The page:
Not really. We get a few new insights but most of the material found here already appears in the commentary. “Sweet” works fine on its own but it becomes somewhat redundant when viewed after the commentary.

With Raising Hell, we locate a 10-minute, 46-second reel that includes Barker. He discusses his life and career in this fairly interesting chat.

Next comes The Heart of Candyman, a seven-minute, seven-second discussion with Todd. The actor covers aspects of his experiences during the film and he makes this a short but informative reel.

Under Bernard Rose’s Storyboards, we get a running five-minute, 22-second compilation. As expected, we see Rose’s art created for the film. I’d prefer a splitscreen “film to storyboard comparison” format, but I still like this chance to view Rose’s evocative color boards.

A Still Gallery offers 62 images. These mix shots from the set, publicity photos and promotional art. It’s a pretty good compilation.

If you have a BD-ROM drive, you can access the movie’s original script. I do not.

Disc One completes with ads. We get the film’s trailer as well as three TV spots.

Eight more featurettes appear on Disc Two, and Be My Victim launches this parade. It runs nine minutes, 47-seconds and presents another interview with Tony Todd.

Here the actor looks at his character, his performance and aspects of his Candyman experiences. Inevitably some of this repeats from elsewhere, but Todd seems more focused than in the rambling commentary he did with Rose, so this becomes an effective overview.

Another actor appears in It Was Always You, Helen, a 13-minute, 11-second interview Virginia Madsen. She talks about how she got her role as well as her performance and other impressions of the production. This turns into another slightly repetitive but enjoyable chat.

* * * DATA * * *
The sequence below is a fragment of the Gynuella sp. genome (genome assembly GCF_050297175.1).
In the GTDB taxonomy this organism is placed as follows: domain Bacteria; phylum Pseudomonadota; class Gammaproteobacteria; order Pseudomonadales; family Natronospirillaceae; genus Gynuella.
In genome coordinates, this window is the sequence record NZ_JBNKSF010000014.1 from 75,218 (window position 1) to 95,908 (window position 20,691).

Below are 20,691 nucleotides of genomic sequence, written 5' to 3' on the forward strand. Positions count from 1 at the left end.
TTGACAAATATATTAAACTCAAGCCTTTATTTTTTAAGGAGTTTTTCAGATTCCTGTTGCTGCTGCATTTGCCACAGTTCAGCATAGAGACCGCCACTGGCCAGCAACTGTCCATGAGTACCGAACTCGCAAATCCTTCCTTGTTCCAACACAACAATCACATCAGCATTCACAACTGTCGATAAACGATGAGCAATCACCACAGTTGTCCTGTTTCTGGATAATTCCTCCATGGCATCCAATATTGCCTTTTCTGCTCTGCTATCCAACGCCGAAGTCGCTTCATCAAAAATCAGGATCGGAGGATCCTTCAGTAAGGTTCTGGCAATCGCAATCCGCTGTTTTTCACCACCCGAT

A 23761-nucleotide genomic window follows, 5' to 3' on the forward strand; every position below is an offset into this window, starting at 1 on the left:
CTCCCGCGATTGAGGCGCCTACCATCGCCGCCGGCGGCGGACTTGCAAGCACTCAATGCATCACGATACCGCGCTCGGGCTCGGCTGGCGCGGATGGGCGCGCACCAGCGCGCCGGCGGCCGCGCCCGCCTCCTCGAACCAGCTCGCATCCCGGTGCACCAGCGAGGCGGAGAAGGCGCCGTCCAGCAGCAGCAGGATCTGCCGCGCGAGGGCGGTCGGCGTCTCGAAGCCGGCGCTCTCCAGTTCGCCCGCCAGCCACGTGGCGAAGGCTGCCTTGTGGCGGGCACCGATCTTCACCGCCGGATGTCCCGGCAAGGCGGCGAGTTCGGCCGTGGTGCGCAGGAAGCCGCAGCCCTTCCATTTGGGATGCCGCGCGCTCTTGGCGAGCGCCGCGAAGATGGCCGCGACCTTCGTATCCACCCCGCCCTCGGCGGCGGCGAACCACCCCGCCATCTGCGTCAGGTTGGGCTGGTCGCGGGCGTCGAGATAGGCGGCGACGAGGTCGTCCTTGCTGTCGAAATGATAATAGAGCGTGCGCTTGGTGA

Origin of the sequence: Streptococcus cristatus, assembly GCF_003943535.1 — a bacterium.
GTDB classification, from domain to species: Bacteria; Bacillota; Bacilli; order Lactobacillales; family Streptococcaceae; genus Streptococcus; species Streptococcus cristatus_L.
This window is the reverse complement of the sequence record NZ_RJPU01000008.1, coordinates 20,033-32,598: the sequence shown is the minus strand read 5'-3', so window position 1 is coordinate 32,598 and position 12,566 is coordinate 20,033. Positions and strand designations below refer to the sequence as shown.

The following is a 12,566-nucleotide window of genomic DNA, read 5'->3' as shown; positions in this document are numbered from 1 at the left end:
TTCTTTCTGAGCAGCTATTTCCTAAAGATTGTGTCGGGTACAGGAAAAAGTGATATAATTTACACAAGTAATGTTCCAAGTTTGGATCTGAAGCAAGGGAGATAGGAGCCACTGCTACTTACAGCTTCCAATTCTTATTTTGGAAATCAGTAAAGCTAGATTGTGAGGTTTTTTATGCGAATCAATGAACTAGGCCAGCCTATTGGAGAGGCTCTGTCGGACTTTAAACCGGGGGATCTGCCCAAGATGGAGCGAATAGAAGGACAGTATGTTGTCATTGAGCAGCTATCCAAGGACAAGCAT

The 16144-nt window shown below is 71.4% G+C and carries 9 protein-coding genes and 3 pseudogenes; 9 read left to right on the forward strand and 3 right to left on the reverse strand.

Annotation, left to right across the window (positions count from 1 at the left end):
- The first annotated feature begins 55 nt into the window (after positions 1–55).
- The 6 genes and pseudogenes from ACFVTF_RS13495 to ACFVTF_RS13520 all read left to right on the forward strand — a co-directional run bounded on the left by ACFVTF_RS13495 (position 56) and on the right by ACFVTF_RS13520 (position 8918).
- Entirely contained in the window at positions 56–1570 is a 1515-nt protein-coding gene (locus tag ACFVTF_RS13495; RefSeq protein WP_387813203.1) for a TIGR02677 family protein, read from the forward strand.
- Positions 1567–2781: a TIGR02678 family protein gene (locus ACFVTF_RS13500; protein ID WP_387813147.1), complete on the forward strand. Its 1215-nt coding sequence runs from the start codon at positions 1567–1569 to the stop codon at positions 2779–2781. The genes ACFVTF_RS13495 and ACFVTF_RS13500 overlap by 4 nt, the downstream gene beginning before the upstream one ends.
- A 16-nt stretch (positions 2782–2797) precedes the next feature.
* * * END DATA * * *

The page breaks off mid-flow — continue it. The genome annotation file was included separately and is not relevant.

With The Writing on the Wall, we find a six-minute, 22-second conversation with production designer Jane Ann Stewart. She discusses the choices she made for the film’s sets in this short but engaging reel.

Next comes Forbidden Flesh, an eight-minute, two-second show with effects artist Bob Keen and Mark Coulier and effects artist/director Gary J. Tunnicliffe. We learn about various movie effects during this informative piece.

A Story to Tell spans 18 minutes, 39 seconds and provides a look at the source story behind Candyman. Critic/author Douglas E. Winter talks about Barker’s text and its move to the screen, and he makes this a useful program.

After this we head to Urban Legend. It fills 20 minutes, 41 seconds with notes from author/screenwriter Tananarive Due and author/screenwriter Steven Barnes.

“Legend” discusses how Candyman represents its early 1990s era and racial components. Due and Barnes bring us an intriguing look at the subject matter.

During the nine-minute, 48-second Reflections in the Mirror, actor Kasi Lemmons covers her role and impressions of the film and her time on it. Lemmons brings us a likable conversation.

Finally, A Kid in Candyman provides an interview with actor DeJuan Guy. It lasts 13 minutes, 36 seconds and offers Guy’s view of the production as a child actor. He makes this an engaging program.

Though it throws in lots of gore, Candyman delivers a more nuanced experience than its more overt slasher cousins. With better than average acting, the movie creates a fairly rich and involving fable. The Blu-ray offers generally positive picture and audio along with a tremendous set of supplements. Shout makes this a terrific release.

Viewer Film Ratings: 3.6666 Stars Number of Votes: 3